But did you know that it is also an extraordinary opportunity to honor Him with your practical service?

Here are ten ways that you can glorify Christ be serving Him this weekend.

1. Post your church’s activities on social media. Help your church create a stir that something extraordinary is happening. Indeed it already has. Jesus rose from the grace.

2. Invite a friend. My experience shows this is the time of year that non-church people are very receptive to an invitation to come to church. Do it. Be bold. Take them to lunch afterwards.

3. Park as far from the church as you are able to walk. Give the visitors the impression that this place is accessible. Let them think, “This place is better than Wal-Mart! I pulled right in a primo spot!”

4. Beeline to a visitor. Make sure people feel welcome in your church. We forget how terrifying it is to walk into a new setting where everyone else seems to know each other. It is okay to let the people you already know and love float without you for a few moments. This is the best opportunity to connect all year.

5. Don’t take the best seats. Sit near the front. You read that right. Most visitors are hoping to “sneak in the back” and take a distant seat to observe from afar. Give the visitors and Christmas/Easter folk an opportunity have their choice of premium seating. Don’t worry, you don’t have to be a charismatic to sit in the front row. You can stay Reformed, even if you are near the pulpit! Spurgeon said so. Or was it Calvin?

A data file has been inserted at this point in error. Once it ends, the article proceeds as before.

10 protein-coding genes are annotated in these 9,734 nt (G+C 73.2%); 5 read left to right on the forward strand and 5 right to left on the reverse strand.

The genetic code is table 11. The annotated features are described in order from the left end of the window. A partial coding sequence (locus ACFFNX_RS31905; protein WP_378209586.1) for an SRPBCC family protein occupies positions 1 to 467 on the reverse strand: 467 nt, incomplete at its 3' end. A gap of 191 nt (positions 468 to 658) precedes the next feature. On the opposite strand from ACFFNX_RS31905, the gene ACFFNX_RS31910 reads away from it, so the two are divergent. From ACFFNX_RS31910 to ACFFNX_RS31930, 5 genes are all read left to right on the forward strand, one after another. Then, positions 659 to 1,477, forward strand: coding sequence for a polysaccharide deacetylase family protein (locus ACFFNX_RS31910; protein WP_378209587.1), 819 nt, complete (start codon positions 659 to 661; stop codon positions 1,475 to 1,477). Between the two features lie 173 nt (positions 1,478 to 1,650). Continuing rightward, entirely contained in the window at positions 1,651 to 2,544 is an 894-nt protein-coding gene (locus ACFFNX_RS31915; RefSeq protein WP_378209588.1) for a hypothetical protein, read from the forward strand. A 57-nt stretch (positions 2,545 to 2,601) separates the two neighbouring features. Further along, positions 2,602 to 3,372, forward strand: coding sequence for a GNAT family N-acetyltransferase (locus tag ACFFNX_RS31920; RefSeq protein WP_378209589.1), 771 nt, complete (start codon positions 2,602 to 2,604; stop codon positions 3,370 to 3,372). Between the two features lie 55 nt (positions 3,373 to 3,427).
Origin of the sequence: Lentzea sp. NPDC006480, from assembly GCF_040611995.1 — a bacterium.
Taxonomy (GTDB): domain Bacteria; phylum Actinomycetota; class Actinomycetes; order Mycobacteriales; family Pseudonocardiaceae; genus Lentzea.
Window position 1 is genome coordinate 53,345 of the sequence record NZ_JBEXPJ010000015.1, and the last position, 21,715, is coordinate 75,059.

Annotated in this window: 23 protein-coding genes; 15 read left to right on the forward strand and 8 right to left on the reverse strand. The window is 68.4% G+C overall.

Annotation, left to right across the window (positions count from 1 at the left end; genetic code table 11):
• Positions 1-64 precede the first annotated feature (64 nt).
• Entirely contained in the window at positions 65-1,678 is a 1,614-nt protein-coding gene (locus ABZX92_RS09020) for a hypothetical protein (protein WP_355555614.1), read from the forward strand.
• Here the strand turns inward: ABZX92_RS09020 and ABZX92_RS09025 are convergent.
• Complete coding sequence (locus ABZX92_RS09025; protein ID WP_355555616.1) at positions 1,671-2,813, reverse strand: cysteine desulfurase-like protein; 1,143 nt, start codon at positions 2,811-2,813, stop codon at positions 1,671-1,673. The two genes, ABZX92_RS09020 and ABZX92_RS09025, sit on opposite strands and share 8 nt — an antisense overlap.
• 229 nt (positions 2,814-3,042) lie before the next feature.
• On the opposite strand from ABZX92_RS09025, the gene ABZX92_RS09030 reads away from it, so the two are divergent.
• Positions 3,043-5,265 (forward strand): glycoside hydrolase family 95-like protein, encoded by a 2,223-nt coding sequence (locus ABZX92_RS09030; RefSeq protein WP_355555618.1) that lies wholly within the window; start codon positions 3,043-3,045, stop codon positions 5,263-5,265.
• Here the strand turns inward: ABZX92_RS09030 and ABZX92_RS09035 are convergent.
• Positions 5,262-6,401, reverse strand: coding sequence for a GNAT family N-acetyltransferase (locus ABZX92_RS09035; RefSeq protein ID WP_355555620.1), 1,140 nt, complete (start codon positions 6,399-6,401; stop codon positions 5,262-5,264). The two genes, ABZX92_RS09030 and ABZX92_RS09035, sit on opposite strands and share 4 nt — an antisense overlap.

6.  Pray for your pastor. If he is like me, he is agonizing over his sermon this week. Really trying to hit a home run this weekend. Ask the Holy Spirit to inspire him, and pray that he remembers that the Holy Spirit converts sinners, not the best-prepared sermon.

7. Be a good example. Fill out the connection card. Open the hymnal. Pronounce the creed loudly. Keep your Bible open during church. All of these non-verbal cues show visitors, “This is how they do it here.”

8. Stay and clean up. Most years, this is the busiest weekend service of all. It’s also the messiest. Bulletins and gum will be everywhere. The restrooms will be well-used. The staff is likely exhausted from multiple services this week. Give them a hand.

9. Pray again. After the service is over, pray again for the sermon, that the Spirit would come and seal the message into people’s hearts even after the formal time of worship is over.

10. Tweet, share, and promote the audio, video, quotes, and Scriptures. Do this both before and after the weekend. Let people know what is coming up–and what happened when it is over.

- Matthew Everhard is the Senior Pastor of Faith Evangelical Presbyterian Church in Brooksville, Florida.

The Prophets of Baal Defeated